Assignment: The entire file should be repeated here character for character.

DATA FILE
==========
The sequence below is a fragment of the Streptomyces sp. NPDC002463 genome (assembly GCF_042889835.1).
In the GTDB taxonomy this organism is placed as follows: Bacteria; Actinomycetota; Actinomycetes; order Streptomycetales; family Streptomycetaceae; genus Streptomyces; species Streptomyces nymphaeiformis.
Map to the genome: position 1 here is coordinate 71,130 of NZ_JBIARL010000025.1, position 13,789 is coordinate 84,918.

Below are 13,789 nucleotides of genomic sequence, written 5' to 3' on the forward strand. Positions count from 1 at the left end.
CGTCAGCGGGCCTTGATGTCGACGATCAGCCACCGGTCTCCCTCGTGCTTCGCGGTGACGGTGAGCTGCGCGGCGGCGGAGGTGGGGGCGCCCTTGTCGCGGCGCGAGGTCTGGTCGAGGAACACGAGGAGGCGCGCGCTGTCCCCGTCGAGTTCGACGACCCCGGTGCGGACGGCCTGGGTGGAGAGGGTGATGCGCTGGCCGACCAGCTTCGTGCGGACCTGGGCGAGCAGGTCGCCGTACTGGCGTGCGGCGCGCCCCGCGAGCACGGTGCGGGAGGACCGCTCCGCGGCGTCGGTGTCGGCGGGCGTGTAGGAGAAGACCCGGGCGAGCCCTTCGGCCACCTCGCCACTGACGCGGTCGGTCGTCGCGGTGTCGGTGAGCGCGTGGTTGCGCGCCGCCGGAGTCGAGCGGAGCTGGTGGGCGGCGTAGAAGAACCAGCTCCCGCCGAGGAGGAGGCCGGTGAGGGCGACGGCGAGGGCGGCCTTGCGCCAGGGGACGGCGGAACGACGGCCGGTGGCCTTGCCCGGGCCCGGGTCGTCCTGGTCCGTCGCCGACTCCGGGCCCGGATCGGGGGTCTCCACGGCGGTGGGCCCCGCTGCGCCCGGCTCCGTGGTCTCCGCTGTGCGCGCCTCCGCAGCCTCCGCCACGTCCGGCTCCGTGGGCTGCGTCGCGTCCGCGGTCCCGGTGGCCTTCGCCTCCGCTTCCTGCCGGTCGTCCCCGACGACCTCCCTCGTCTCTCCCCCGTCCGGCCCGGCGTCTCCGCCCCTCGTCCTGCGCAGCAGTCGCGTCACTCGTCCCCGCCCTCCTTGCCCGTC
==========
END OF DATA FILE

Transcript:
The sequence below is a fragment of the Streptomyces sp. NPDC002463 genome (assembly GCF_042889835.1).
In the GTDB taxonomy this organism is placed as follows: Bacteria; Actinomycetota; Actinomycetes; order Streptomycetales; family Streptomycetaceae; genus Streptomyces; species Streptomyces nymphaeiformis.
Map to the genome: position 1 here is coordinate 71,130 of NZ_JBIARL010000025.1, position 13,789 is coordinate 84,918.

Below are 13,789 nucleotides of genomic sequence, written 5' to 3' on the forward strand. Positions count from 1 at the left end.
CGTCAGCGGGCCTTGATGTCGACGATCAGCCACCGGTCTCCCTCGTGCTTCGCGGTGACGGTGAGCTGCGCGGCGGCGGAGGTGGGGGCGCCCTTGTCGCGGCGCGAGGTCTGGTCGAGGAACACGAGGAGGCGCGCGCTGTCCCCGTCGAGTTCGACGACCCCGGTGCGGACGGCCTGGGTGGAGAGGGTGATGCGCTGGCCGACCAGCTTCGTGCGGACCTGGGCGAGCAGGTCGCCGTACTGGCGTGCGGCGCGCCCCGCGAGCACGGTGCGGGAGGACCGCTCCGCGGCGTCGGTGTCGGCGGGCGTGTAGGAGAAGACCCGGGCGAGCCCTTCGGCCACCTCGCCACTGACGCGGTCGGTCGTCGCGGTGTCGGTGAGCGCGTGGTTGCGCGCCGCCGGAGTCGAGCGGAGCTGGTGGGCGGCGTAGAAGAACCAGCTCCCGCCGAGGAGGAGGCCGGTGAGGGCGACGGCGAGGGCGGCCTTGCGCCAGGGGACGGCGGAACGACGGCCGGTGGCCTTGCCCGGGCCCGGGTCGTCCTGGTCCGTCGCCGACTCCGGGCCCGGATCGGGGGTCTCCACGGCGGTGGGCCCCGCTGCGCCCGGCTCCGTGGTCTCCGCTGTGCGCGCCTCCGCAGCCTCCGCCACGTCCGGCTCCGTGGGCTGCGTCGCGTCCGCGGTCCCGGTGGCCTTCGCCTCCGCTTCCTGCCGGTCGTCCCCGACGACCTCCCTCGTCTCTCCCCCGTCCGGCCCGGCGTCTCCGCCCCTCGTCCTGCGCAGCAGTCGCGTCACTCGTCCCCGCCCTCCTTGCCCGTC